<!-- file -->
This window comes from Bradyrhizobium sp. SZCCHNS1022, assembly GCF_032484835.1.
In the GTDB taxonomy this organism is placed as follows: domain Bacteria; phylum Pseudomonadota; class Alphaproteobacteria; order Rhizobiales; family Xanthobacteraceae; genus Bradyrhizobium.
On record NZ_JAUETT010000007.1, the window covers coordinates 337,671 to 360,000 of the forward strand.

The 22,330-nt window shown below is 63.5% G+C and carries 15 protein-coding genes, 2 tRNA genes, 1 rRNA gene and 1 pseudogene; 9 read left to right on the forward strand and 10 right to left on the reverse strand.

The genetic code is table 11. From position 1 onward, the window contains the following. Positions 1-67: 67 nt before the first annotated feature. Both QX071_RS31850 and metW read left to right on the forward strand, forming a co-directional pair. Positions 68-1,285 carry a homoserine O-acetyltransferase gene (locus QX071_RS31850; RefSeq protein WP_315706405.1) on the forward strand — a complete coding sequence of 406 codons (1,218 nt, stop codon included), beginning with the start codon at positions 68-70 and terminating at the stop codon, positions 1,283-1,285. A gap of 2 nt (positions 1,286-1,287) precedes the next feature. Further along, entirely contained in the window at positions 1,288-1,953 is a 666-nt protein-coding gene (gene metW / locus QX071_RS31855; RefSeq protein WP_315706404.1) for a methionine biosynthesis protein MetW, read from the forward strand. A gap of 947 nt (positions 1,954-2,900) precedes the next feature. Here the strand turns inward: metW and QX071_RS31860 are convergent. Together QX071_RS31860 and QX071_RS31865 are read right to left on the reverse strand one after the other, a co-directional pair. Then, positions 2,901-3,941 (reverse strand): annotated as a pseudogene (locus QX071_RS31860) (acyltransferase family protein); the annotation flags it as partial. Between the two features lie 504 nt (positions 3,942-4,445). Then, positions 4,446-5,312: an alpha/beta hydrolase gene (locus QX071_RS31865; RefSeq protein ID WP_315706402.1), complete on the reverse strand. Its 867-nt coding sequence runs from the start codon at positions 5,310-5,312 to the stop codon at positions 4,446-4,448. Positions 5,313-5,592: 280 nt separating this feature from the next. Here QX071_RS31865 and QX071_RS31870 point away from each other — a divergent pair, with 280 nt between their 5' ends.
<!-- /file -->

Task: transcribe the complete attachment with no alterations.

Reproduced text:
This window comes from Bradyrhizobium sp. SZCCHNS1022, assembly GCF_032484835.1.
In the GTDB taxonomy this organism is placed as follows: domain Bacteria; phylum Pseudomonadota; class Alphaproteobacteria; order Rhizobiales; family Xanthobacteraceae; genus Bradyrhizobium.
On record NZ_JAUETT010000007.1, the window covers coordinates 337,671 to 360,000 of the forward strand.

The 22,330-nt window shown below is 63.5% G+C and carries 15 protein-coding genes, 2 tRNA genes, 1 rRNA gene and 1 pseudogene; 9 read left to right on the forward strand and 10 right to left on the reverse strand.

The genetic code is table 11. From position 1 onward, the window contains the following. Positions 1-67: 67 nt before the first annotated feature. Both QX071_RS31850 and metW read left to right on the forward strand, forming a co-directional pair. Positions 68-1,285 carry a homoserine O-acetyltransferase gene (locus QX071_RS31850; RefSeq protein WP_315706405.1) on the forward strand — a complete coding sequence of 406 codons (1,218 nt, stop codon included), beginning with the start codon at positions 68-70 and terminating at the stop codon, positions 1,283-1,285. A gap of 2 nt (positions 1,286-1,287) precedes the next feature. Further along, entirely contained in the window at positions 1,288-1,953 is a 666-nt protein-coding gene (gene metW / locus QX071_RS31855; RefSeq protein WP_315706404.1) for a methionine biosynthesis protein MetW, read from the forward strand. A gap of 947 nt (positions 1,954-2,900) precedes the next feature. Here the strand turns inward: metW and QX071_RS31860 are convergent. Together QX071_RS31860 and QX071_RS31865 are read right to left on the reverse strand one after the other, a co-directional pair. Then, positions 2,901-3,941 (reverse strand): annotated as a pseudogene (locus QX071_RS31860) (acyltransferase family protein); the annotation flags it as partial. Between the two features lie 504 nt (positions 3,942-4,445). Then, positions 4,446-5,312: an alpha/beta hydrolase gene (locus QX071_RS31865; RefSeq protein ID WP_315706402.1), complete on the reverse strand. Its 867-nt coding sequence runs from the start codon at positions 5,310-5,312 to the stop codon at positions 4,446-4,448. Positions 5,313-5,592: 280 nt separating this feature from the next. Here QX071_RS31865 and QX071_RS31870 point away from each other — a divergent pair, with 280 nt between their 5' ends.